The Danish city will introduce a smart transport system connected to municipal traffic signals, cyclists’ travel time is reduced by 10%, and passengers’ travel time is reduced by up to 20%. With this system, the city is promoting transport that helps improve the climate and continuously encouraging people to leave the car behind.
Copenhagen is determined to become the first city in the world to offset 100% of the pollutants it releases into the atmosphere. The aim is also to achieve this feat by 2025.
The big metropole recently presented the city’s Climate Action Plan, developed in partnership with the international network of C40 cities, the goal is to drive São Paulo to zero carbon emissions by 2050.
One of the 43 goals is to reduce the demand for cars and buses, increase the role of renewable sources and reduce the generation of solid waste.
The municipality also wants to encourage the green economy, redistribute job and income opportunities in the territory, increase carbon capture and reduce socio-environmental vulnerability.
62% of Sao Paulo’s carbon dioxide emissions come from the transport sector. One of the strategies for this sector is to reduce the demand for passenger and cargo transport services by reducing the need to move across the city.
It is also expected that the city’s buses will emit 53% less carbon dioxide and that in 2021 alone, the city will receive 660 new buses that emit fewer pollutants. São Paulo already has 17 buses that are 100% electric and this number is expected to increase.
The city will Promote the planting of native trees that are more resilient to climate change in order to protect biodiversity and promote improved thermal comfort in the city.
The city has a plan with a hundred measures to drastically reduce greenhouse gas emissions, among them banning polluting cars in the city center, eliminating short-haul flights that could be replaced by the train, and reducing ship traffic in the port.
The measure, which bans the circulation of vehicles without the environmental label, is already being applied since January 2021. The most polluting cars cannot circulate in an area of 95 km2, mobility is responsible for 40% of the greenhouse gases emitted in the city, according to city hall data.
In the transport sector, it is planned to increase the fleet of electric public transport, expand the cycling network and the exclusive pedestrian area.
The elimination of flights of less than 1,000 kilometers using trains as an alternative.
It is considered that the Barcelona-Madrid air bridge should be decommissioned and replaced by a high-speed electric train. It is estimated that this is an ambitious proposal that will avoid millions of tons of emissions caused by these flights.
Decrease the number of cruises that pass through Barcelona due to the impact this has on the city: more than 800 cruises and approximately 3 million passengers a year, in a city that does not reach 2 million inhabitants.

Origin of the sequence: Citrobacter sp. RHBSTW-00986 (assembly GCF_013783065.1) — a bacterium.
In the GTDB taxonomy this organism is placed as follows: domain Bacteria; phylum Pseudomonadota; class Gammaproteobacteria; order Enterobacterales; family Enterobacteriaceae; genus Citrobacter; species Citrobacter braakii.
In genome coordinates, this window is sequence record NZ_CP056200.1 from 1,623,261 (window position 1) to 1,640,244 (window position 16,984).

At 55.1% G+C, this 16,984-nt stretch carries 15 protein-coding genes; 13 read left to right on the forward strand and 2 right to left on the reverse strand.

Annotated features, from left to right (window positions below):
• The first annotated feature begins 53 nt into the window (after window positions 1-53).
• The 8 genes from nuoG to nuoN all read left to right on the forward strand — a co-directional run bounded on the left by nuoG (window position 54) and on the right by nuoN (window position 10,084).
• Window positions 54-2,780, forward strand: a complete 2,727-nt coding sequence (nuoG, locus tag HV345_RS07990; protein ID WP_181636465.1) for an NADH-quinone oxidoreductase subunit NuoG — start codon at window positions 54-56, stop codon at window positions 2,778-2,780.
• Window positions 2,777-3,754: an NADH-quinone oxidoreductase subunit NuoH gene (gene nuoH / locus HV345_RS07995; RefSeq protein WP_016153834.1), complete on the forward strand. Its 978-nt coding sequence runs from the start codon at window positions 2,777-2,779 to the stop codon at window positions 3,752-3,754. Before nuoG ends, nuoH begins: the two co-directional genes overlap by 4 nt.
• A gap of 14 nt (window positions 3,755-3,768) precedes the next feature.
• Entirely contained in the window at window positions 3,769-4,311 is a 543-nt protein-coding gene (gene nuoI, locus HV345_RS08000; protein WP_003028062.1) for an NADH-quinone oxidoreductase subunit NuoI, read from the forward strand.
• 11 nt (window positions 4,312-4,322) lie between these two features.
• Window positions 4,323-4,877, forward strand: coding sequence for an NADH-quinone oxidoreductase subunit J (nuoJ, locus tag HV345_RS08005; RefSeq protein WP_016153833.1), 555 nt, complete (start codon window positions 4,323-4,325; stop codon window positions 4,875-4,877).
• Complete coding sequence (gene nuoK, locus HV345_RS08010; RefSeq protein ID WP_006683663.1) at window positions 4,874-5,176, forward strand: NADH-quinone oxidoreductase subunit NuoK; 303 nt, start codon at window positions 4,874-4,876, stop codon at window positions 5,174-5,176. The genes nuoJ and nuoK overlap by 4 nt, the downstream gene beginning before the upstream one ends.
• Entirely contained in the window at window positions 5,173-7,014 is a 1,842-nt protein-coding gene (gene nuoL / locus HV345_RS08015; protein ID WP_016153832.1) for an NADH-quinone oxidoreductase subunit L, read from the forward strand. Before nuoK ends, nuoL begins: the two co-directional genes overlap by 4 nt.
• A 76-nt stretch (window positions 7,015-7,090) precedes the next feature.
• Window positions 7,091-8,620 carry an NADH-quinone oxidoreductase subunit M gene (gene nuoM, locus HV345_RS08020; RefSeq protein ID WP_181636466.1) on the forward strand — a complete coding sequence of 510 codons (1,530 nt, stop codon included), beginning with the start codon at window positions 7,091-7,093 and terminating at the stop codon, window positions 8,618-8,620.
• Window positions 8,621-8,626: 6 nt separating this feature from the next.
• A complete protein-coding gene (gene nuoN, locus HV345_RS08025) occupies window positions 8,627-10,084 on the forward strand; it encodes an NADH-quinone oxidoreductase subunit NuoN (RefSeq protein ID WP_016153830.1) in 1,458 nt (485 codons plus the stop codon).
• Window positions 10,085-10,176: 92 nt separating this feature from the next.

To avoid emissions from ships parked at the port, another measure is to reduce boat terminals and promote the electrification of the docks, following the example of ports such as Long Beach, in Los Angeles, United States.
According to recent studies, the activity linked to Barcelona’s airport and port generates a total of 12.9 tonnes of CO2 per year and the city overall is responsible for 3.4 million tonnes of CO2 per year.
The statement of “climate urgency” of the county city, highlights the need for changes in nutrition, suggesting reducing meat consumption, mainly due to the ecological cost of its production, and includes goals such as eliminating disposable plastics, building squares and green spaces, close traffic on important streets of the city on weekends giving space for leisure and putting an ending the use of diesel.
The city, winner of the European Green Capital award in 2020 and sets out a long-term strategy for reducing greenhouse gas emissions with a view to achieving neutrality by 2050.
Lisbon will have several campaigns aimed at removing around 40,000 cars from circulation every day. This reduction represents an annual saving of 60,000 tonnes of CO2.
A reference indicator in the reduction of CO2 emissions and already in force for 7 years in the city, the ZER, Reduced Emissions Zone is the main measure applied to improve the air quality in the centre of Lisbon, through traffic restrictions imposed on older vehicles, and consequently, less pollution.
Since 2015 only vehicles built in 2000 or later, and/or meeting EURO 3 emission standards, may be used
The Portuguese city receives 10 million tourists per year, so one of the strategies is to increase the number of tourist resorts with energy efficiency, water and waste management systems, the elimination of single-use plastic in 50% of 4* and 5* tourist resorts.
By Flávia Garcia, Marketing y Media.